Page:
Park Chan Wook’s “Sympathy for Mr. Vengeance”


Sympathy for Mr. Vengeance

In my personal continuing quest to see all films by Park Chan Wook (Oldboy), I recently saw “Sympathy for Mr. Vengeance”.

It’s particularly interesting to see the contrast between this film and Park’s earlier film “J.S.A. Joint Security Area”.

Stylistically as a director he clearly grew a lot from “J.S.A.”. In that film there was
inklngs of the style so noticeable in “Oldboy” but it was markedly a more simple visual dynamic.

Sympathy for Mr. Vengeance sees Park start to move closer towards the virtuoso visual style of “Oldboy”.

He sometimes creates dark comedy, putting the outstretched hand of an employer set to fire the protagonist Ryu (Ha-kyun Shin, who was also in “J.S.A.”) in extreme close-up.

Unlike “Oldboy”, in “Mr. Vengeance” Park sets up multiple characters with very understandable motivations for revenge.

Ryu’s sister kills herself, convinced she will die without the kidney she needs.

Ryu in fact had the money to get said kidney, which appeared for donation shockingly fast, but assuming it wouldn’t he had already gone to the black market.

For his troubles he ended up sans kidney and the money he needed to pay for the legitimate transplant.

So he decides to kidnap supposedly wealthy Park Dong-Jin’s (played by “The Host”‘s Kang-ho Song) daughter.

The girl dies, accidentally.

And a lot of people go with her.

Thematically “Mr. Vengeance” doesn’t have as much to say as “Oldboy”, mostly about the vicious circle of revenge without the larger ideas about the nature of love.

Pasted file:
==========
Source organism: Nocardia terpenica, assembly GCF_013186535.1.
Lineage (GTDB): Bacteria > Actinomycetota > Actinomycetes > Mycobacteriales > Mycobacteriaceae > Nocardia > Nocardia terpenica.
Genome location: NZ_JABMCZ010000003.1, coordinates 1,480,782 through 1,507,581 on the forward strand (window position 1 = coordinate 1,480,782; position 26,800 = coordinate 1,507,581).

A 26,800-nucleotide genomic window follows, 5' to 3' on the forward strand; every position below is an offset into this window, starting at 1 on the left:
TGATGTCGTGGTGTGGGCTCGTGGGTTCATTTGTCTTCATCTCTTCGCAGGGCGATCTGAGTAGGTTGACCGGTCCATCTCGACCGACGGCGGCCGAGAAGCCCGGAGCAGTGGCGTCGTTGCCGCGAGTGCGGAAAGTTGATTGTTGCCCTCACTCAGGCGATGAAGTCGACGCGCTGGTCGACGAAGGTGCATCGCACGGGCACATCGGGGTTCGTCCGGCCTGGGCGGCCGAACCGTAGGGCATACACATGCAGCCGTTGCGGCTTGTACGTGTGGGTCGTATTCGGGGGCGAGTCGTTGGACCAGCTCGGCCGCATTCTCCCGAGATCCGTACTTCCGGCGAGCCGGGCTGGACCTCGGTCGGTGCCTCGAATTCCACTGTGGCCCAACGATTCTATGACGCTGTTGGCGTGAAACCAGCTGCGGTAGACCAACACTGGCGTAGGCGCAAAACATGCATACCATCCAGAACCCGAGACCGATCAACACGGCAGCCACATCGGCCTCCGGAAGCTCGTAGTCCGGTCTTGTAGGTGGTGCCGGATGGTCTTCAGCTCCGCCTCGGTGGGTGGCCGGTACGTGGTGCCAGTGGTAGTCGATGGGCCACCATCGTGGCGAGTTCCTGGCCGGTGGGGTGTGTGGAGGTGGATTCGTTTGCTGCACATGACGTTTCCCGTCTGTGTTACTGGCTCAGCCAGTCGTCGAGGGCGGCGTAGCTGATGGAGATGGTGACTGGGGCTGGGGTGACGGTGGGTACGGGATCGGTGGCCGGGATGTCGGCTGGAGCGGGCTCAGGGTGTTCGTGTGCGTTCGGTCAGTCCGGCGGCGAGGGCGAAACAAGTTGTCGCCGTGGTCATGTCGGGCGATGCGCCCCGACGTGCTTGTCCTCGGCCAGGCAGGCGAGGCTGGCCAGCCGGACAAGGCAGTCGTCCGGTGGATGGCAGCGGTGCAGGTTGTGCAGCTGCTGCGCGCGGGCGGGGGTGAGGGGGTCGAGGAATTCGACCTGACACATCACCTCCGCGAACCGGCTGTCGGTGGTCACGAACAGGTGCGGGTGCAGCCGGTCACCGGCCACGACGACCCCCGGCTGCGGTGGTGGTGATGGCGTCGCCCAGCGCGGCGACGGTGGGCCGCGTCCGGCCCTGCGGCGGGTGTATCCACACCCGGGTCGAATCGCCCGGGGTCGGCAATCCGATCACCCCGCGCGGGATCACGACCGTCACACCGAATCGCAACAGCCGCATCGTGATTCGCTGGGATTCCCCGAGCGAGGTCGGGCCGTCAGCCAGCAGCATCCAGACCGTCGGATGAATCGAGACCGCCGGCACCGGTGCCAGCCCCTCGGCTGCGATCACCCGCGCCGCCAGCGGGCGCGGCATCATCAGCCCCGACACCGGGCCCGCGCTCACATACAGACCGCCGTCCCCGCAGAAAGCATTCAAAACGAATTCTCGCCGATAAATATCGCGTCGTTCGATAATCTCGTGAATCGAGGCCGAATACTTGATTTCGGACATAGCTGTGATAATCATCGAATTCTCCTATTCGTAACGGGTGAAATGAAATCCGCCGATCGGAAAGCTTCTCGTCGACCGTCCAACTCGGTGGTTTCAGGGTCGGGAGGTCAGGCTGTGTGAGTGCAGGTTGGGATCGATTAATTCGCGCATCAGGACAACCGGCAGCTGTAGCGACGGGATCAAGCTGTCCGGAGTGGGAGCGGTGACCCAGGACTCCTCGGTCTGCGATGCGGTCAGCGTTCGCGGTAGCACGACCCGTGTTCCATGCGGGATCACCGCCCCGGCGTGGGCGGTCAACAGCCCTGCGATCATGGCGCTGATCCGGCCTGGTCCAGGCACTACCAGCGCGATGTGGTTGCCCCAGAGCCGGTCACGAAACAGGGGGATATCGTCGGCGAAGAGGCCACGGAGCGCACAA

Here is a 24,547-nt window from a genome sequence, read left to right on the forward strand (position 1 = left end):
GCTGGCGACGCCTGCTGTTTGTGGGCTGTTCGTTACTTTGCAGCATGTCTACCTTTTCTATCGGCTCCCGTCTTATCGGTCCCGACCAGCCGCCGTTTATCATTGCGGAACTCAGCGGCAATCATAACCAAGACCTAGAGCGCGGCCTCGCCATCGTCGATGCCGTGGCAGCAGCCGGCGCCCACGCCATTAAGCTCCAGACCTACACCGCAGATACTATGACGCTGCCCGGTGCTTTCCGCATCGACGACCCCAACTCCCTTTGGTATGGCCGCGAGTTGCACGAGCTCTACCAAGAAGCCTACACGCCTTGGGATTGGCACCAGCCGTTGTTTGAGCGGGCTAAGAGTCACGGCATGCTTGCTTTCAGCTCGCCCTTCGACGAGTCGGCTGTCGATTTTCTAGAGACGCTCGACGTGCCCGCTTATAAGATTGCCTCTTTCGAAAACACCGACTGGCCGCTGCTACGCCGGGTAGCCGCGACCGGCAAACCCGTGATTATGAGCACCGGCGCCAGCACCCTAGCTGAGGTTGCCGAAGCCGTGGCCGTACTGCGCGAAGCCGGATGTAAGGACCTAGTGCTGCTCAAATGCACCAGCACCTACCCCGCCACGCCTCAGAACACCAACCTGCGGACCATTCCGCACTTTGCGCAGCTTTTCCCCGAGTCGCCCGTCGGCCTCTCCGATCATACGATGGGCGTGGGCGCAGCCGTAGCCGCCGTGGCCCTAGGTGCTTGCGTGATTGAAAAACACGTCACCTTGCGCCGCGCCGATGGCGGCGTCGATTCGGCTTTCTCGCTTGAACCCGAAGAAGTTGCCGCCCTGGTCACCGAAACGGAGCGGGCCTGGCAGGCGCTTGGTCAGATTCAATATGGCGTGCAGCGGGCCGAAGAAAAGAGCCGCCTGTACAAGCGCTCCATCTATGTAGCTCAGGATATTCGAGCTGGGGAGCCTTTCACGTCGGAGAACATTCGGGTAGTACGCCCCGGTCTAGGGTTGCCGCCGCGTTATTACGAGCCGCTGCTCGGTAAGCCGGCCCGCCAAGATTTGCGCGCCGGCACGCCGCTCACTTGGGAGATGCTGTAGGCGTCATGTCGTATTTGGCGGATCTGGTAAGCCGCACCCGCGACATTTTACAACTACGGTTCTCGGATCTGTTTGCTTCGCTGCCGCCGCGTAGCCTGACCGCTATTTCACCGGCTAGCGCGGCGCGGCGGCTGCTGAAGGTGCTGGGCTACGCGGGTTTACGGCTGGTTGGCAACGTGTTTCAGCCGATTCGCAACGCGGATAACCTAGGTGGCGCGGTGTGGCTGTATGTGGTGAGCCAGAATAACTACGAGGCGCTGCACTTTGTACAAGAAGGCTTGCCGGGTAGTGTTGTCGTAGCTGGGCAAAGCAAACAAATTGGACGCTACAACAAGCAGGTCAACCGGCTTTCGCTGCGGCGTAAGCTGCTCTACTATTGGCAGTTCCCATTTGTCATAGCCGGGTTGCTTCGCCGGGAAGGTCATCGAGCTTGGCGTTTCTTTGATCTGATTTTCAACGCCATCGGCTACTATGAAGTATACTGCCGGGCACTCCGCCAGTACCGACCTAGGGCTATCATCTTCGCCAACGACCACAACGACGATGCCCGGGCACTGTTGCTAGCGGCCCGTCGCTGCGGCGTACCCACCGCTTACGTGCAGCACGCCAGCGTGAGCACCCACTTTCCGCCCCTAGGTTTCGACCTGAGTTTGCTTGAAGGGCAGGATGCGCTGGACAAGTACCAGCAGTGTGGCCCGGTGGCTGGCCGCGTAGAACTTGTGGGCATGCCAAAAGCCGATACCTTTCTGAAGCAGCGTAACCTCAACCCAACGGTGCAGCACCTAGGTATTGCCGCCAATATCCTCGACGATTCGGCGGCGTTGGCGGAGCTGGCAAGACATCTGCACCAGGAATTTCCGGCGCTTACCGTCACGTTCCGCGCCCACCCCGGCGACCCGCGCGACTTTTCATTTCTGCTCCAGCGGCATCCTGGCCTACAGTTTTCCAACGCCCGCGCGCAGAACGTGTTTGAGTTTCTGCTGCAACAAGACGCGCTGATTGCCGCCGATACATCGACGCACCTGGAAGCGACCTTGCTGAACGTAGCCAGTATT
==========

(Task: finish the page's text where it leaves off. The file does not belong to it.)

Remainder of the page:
But it’s worth a watch.


With a Park Chan Wook film you are not lacking in candidates for this award. Probably the cleverest and least gory bit that sticks in the mind is when a group of young men listen against the wall to Ryu’s sister moaning in pain and assume she is having sex. They jerk off en masse.


Because when Ryu goes to get a kidney from the black market and the boss lady’s hands shake too much for her to shoot up, he helps her out. This is never explained, nor does it need to be. Ryu’s just that nice of a guy….he later murders 4 people.


Kang-ho Song yawns as the body of Ryu’s sister is cut open for autopsy in front of him.

Tony Gilroy Switching Gears For “Duplicity”

Tony Gilroy has made a career out of being…well, relatively humorless.

The Bourne series, which he wrote on, was known for its nearly emotionless protagonist.

And Michael Clayton (directed and written by Gilroy) was marked with the same serious, somewhat somber, weary intellectual vibe.

So when “Duplicity” was announced, about two rival corporations feuding, it seemed Gilroy was going to keep in the same vein.

But watch the trailer below and you’ll see Gilroy has something entirely different going on. It’s refreshing to see Gilroy lighten up!

check the trailer at:


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